Original publication by David Danelski for news.ucr.edu on 12 December 2022
An insidious category of carcinogenic pollutants known as “forever chemicals” may not be so permanent after all.
University of California, Riverside, chemical engineering and environmental scientists recently published new methods to chemically break up these harmful substances found in drinking water into smaller compounds that are essentially harmless.
The patent-pending process infuses contaminated water with hydrogen, then blasts the water with high-energy, short-wavelength ultraviolet light. The hydrogen polarizes water molecules to make them more reactive, while the light catalyzes chemical reactions that destroy the pollutants, known as PFAS or poly- and per-fluoroalkyl substances.
This one-two punch breaks the strong fluorine-to-carbon chemicals bonds that make these pollutants so persistent and accumulative in the environment. In fact, the molecular destruction of PFAS increased from 10% to nearly 100% when compared to other ultraviolet water-treatment methods, while no other undesirable byproducts or impurities are generated, the UCR scientists reported in a paper recently published in the Journal of Hazardous Materials Letters.
What’s more, the cleanup technology is green.
“After the interaction, hydrogen will become water. The advantage of this technology is that it is very sustainable,” said Haizhou Liu, an associate professor in UCR’s Department of Chemical and Environmental Engineering and the corresponding author of the paper. The lead author of the paper, Gongde Chen, was a UCR project scientist who worked under Liu. Chen received his doctoral degree from UCR and now works as an engineer for the Santa Ana Regional Water Quality Control Board.
Liu’s laboratory developed the technology with help from a $400,000 grant from the National Science Foundation.
PFAS are a family of thousands of chemical compounds characterized by fully fluorinated carbon atoms with stubbornly strong chemical bonds that last indefinitely in the environment – hence the moniker “forever chemicals.”
These compounds came into widespread use in thousands of consumer products starting in the 1940s because of their ability to resist heat, water, and lipids.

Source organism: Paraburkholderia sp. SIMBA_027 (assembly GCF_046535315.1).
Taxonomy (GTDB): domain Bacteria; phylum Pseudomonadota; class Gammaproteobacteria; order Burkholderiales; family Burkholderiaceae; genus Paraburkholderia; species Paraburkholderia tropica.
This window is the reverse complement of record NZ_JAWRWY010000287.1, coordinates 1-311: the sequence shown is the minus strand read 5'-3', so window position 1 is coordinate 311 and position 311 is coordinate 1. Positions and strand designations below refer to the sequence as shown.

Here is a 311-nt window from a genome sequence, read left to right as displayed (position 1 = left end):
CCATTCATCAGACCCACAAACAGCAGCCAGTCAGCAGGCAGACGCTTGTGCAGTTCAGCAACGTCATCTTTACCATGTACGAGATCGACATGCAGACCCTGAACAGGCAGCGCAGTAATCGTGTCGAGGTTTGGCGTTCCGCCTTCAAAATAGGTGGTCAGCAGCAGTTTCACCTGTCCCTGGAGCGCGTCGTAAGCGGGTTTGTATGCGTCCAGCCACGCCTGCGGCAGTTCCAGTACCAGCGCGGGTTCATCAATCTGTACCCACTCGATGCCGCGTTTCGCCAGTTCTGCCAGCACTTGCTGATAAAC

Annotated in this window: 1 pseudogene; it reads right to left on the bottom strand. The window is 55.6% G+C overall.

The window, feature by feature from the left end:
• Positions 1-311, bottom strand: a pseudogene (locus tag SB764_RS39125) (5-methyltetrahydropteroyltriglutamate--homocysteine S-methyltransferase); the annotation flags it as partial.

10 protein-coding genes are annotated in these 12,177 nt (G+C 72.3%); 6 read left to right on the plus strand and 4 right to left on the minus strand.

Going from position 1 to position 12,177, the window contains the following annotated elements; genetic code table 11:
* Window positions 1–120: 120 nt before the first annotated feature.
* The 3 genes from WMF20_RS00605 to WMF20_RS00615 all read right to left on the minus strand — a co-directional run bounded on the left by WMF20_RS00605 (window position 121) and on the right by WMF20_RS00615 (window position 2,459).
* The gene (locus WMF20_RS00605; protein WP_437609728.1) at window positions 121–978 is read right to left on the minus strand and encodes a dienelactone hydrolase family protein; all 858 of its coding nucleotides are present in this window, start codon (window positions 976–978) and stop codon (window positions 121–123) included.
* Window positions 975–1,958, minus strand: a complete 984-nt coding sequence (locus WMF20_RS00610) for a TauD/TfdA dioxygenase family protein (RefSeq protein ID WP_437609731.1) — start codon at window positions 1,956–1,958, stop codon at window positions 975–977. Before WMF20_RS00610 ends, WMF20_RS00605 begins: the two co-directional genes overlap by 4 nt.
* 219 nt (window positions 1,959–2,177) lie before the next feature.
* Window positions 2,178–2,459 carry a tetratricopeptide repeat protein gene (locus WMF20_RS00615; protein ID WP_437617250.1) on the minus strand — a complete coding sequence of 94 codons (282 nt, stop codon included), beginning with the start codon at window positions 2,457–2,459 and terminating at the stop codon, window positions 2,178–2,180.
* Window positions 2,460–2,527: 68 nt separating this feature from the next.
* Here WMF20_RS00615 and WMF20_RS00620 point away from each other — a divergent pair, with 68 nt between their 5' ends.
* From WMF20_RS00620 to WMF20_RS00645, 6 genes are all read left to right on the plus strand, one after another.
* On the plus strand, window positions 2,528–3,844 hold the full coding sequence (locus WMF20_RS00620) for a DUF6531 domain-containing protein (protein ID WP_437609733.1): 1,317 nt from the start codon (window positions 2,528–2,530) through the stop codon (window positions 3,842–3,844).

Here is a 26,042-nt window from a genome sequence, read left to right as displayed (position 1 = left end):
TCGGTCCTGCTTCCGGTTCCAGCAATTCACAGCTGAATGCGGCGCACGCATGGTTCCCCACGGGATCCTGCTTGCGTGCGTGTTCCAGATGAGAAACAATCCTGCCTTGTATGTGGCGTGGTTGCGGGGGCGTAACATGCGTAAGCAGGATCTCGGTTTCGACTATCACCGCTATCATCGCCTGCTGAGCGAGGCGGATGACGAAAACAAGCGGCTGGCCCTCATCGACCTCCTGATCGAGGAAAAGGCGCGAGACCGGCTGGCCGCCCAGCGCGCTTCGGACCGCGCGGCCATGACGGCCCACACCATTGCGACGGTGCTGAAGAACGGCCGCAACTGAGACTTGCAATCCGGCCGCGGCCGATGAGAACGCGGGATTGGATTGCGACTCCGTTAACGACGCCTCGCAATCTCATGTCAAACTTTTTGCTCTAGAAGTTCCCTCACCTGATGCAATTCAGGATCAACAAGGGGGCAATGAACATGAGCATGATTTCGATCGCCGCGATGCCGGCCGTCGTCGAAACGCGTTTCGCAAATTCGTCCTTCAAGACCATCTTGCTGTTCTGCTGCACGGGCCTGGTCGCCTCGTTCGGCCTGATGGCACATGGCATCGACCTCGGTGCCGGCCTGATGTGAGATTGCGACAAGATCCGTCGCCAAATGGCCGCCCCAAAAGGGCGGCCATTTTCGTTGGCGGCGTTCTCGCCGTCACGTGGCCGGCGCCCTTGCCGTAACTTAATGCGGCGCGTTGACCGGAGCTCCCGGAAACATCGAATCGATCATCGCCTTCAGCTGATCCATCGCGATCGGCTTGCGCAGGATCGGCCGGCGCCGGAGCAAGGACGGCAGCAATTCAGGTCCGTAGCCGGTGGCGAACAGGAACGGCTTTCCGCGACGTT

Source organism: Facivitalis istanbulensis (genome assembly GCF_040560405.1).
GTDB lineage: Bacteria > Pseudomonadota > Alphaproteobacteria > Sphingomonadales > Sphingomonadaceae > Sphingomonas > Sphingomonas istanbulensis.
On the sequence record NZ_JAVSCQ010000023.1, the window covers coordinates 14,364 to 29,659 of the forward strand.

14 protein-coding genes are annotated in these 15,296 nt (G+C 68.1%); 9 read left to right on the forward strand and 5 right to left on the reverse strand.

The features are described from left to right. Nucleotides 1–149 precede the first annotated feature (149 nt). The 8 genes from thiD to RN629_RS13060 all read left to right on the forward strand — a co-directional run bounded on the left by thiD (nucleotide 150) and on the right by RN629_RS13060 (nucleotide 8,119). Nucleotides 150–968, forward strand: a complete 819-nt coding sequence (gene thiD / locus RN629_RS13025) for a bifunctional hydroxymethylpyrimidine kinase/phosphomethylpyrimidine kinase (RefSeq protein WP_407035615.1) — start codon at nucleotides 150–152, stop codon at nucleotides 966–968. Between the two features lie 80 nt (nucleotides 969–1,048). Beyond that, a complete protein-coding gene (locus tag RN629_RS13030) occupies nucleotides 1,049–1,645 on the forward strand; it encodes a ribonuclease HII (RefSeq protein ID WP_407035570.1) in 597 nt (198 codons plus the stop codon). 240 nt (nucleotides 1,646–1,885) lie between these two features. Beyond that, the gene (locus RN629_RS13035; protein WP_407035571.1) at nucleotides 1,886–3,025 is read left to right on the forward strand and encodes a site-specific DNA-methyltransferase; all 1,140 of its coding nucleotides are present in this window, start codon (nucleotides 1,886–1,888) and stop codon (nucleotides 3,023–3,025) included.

Examples of PFAS-containing products include grease-resistant paper wrappers and containers such as microwave popcorn bags, pizza boxes, and candy wrappers; stain and water repellents used on carpets, upholstery, clothing, and other fabrics; cleaning products; non-stick cookware; and paints, varnishes, and sealants, according to the U.S. Environmental Protection Agency, or EPA.
Since these compounds persist and accumulate in the environment, dairy products and meat from animals exposed to PFAS are also sources of these compounds. In fact, PFAS are so ubiquitous, scientists have found them in the blood of nearly all people tested, according to a California legislative analysis.
Studies have linked exposure to certain levels of PFAS to many ill health effects, including increased risk for prostate, kidney, and testicular cancers, according to the EPA.
Exposure to these pollutants also may lead to decreased fertility or increased high blood pressure in pregnant women, developmental effects or delays in children, low birth weight, and accelerated puberty. PFAS compounds also have been found to compromise the immune system’s ability to fight infections and to interfere with hormone function.
Because of these health effects, federal and state officials are promulgating new cleanup standards for PFAS in drinking water and in groundwater below or emanating from toxic cleanup sites.
The EPA this fall took public comments on plans to designate two PFAS substances — perfluorooctanoic acid and perfluorooctanesulfonic acid — as hazardous substances under the federal Superfund toxic site cleanup laws. If this regulation is approved, it would hold polluters accountable for cleaning up their contamination.
In California, the State Water Resources Control Board issued an order this year for public drinking water providers to test for PFAS. If the testing exceeds specified levels, the providers must issue public notifications, remove the source or sources, or treat or blend the water.
Given the regulatory push, Liu’s laboratory team is “marching toward commercialization” with help from a $50,000 proof-of-concept grant from UCR’s Office of Technology Partnership to scale up this technology to handle larger volumes of water, Liu said.
The technology involves emitting short-wavelength ultraviolet light into treatment tanks to excite water molecules.
“We are optimizing it by trying to make this technology versatile for a wide range of PFAS-contaminated source waters,” Liu said. “The technology has shown very promising results in the destruction of PFAS in both drinking water and different types of industrial wastewater.”